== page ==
That is a really good point; I'd never thought about it that way before.

not at all convinced said...

JP, your logic of your conclusion reminds me of the famous helicopter joke-- rejecting all of the god-sent natural means of saving ourselves, and instead relying on miracles.

Not very sound theology.

jewish philosopher said...

Except here, there is no helicopter. The Kyoto Protocol will stop global warming as well as a Styrofoam cup will stop a freight train.

davidf15x said...

Jacob, sorry to hear you have fallen for global warming theology--alas, it is not my religion and I would have thought not yours as well.

Very little science is behind it and I have found no significant thinker who believes the theory as a compelling force. The fact that there is slight warming is very true and easy to prove--the belief that mankind's co2 emmisiions are responsible is so tough to prove--no one has done it yet. It looks natural because it is natural.

Those who endorse evolution also generally endorse global warming and this makes you stick out a bit in their company but the world is full of contradictions.

I simply believe if you stay with the issue and read about it over a long period of time, you will see that it all falls apart and there is very little to it. Do you think this was the first flood in New Orleans? Greenland is so named because it once was Green Land instead of a big ice cube.

jewish philosopher said...

I was careful to point out "It's tough to make predictions, especially about the future."

However I think it is striking that the predictions of most scientists do seem to parallel some statements from the Talmud regarding the Messiah.

And Torah study and helping others surely can't do any harm.

NC said...

"However I think it is striking that the predictions of most scientists do seem to parallel some statements from the Talmud regarding the Messiah."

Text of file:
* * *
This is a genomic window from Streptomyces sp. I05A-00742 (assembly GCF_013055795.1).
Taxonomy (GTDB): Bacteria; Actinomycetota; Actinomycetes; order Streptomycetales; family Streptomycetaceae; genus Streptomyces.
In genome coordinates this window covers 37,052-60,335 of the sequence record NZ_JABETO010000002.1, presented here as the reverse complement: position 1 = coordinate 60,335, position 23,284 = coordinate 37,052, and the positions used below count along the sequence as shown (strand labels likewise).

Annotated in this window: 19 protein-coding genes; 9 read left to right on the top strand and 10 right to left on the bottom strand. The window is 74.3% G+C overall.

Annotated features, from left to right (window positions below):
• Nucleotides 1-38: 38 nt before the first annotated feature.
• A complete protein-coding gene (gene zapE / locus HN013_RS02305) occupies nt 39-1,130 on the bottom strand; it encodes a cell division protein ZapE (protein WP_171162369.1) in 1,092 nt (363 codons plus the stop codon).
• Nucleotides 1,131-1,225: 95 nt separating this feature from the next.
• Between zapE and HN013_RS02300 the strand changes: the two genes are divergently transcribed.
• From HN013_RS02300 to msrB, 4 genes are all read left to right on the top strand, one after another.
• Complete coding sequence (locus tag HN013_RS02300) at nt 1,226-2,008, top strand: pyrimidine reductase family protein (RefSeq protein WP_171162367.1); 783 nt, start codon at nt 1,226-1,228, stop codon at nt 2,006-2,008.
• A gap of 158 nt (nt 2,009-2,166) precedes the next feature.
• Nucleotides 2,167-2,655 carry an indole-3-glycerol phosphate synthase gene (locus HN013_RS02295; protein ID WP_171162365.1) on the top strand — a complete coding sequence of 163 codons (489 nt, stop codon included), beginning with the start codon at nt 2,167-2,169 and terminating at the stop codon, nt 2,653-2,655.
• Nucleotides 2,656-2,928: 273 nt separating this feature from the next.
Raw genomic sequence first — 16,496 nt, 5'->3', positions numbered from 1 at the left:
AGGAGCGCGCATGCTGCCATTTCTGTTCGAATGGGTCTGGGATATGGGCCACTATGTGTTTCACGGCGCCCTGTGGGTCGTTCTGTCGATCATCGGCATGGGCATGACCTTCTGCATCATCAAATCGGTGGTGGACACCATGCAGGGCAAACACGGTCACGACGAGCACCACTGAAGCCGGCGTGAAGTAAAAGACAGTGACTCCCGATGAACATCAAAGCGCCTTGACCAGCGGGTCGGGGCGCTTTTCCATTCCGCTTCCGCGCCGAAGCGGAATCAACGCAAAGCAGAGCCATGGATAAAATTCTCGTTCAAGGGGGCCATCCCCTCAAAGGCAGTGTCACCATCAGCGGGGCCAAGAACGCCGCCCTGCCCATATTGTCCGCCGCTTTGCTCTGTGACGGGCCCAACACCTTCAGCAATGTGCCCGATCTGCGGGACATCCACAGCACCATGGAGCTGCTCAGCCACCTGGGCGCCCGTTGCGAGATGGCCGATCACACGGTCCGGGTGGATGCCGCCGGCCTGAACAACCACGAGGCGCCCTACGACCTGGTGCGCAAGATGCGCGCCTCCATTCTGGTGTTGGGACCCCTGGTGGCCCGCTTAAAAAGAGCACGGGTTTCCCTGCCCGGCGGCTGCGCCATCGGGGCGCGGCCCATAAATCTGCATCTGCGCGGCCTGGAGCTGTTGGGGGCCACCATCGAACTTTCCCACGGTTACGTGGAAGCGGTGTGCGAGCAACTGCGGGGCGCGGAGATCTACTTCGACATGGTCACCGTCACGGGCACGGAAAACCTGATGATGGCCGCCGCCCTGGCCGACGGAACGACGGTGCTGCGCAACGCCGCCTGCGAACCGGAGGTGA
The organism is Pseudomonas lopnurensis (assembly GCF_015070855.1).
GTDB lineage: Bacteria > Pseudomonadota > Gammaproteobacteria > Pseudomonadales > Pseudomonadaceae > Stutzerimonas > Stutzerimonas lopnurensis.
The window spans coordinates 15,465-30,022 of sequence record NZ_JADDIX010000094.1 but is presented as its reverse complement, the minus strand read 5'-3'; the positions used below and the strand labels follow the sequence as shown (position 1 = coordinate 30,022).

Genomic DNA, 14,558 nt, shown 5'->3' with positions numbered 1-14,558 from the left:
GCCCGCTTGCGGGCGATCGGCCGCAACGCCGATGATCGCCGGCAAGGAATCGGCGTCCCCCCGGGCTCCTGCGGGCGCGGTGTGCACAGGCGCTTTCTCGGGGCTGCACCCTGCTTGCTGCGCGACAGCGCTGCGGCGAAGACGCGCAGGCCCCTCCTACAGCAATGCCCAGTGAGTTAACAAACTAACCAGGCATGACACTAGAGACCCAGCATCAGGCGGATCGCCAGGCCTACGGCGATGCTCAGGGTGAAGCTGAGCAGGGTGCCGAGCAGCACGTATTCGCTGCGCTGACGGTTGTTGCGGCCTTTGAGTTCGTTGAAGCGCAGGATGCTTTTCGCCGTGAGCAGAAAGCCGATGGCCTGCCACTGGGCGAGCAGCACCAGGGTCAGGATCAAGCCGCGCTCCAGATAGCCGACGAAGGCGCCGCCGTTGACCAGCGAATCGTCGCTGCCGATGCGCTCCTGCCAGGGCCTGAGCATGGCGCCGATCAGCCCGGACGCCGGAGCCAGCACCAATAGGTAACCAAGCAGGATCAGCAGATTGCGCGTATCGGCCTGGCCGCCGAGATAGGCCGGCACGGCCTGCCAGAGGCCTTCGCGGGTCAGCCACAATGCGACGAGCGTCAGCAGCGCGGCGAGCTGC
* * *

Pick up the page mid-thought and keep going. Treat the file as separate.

It is also interesting that in that same Talmudic passage it is predicted that the Messiah would have come 1700 years ago.

Maybe he really was Jesus!

jewish philosopher said...

Well, actually the problem with Jesus is quite simple. The Messiah means "anointed king", meaning a political and military leader of at least the Jews. You might compare it to the office of President of the United States. It does not mean "prophet", "psychic", "faith healer", "miracle worker", "mystical guy with a beard and a funny robe", "guru" or anything else.

Therefore, there is no doubt about someone being or not being the Messiah, just like you can't imagine saying "maybe" Joe Shmoe is the President. He is or he isn't and it's obviously one way or the other.

Christians have been in denial about this for about 2,000 years, similar to how atheists have been in denial about the Watchmaker Analogy for 150 years.

NC said...

As for global warming, I think that the science is genuine, and from what I have read, the effects can already be seen, especially with changes in the hydrologic cycles. It also turns out that scientists predictions were actually overly optimistic and that the deterioration is happening more quickly than previously thought. By the end of this century, there will be severe a lasting changes in the earth's environment.

see www.350.org

Shalmo said...

SJ:

"The New Testament predicted global disasters in the end times before the Talmud did."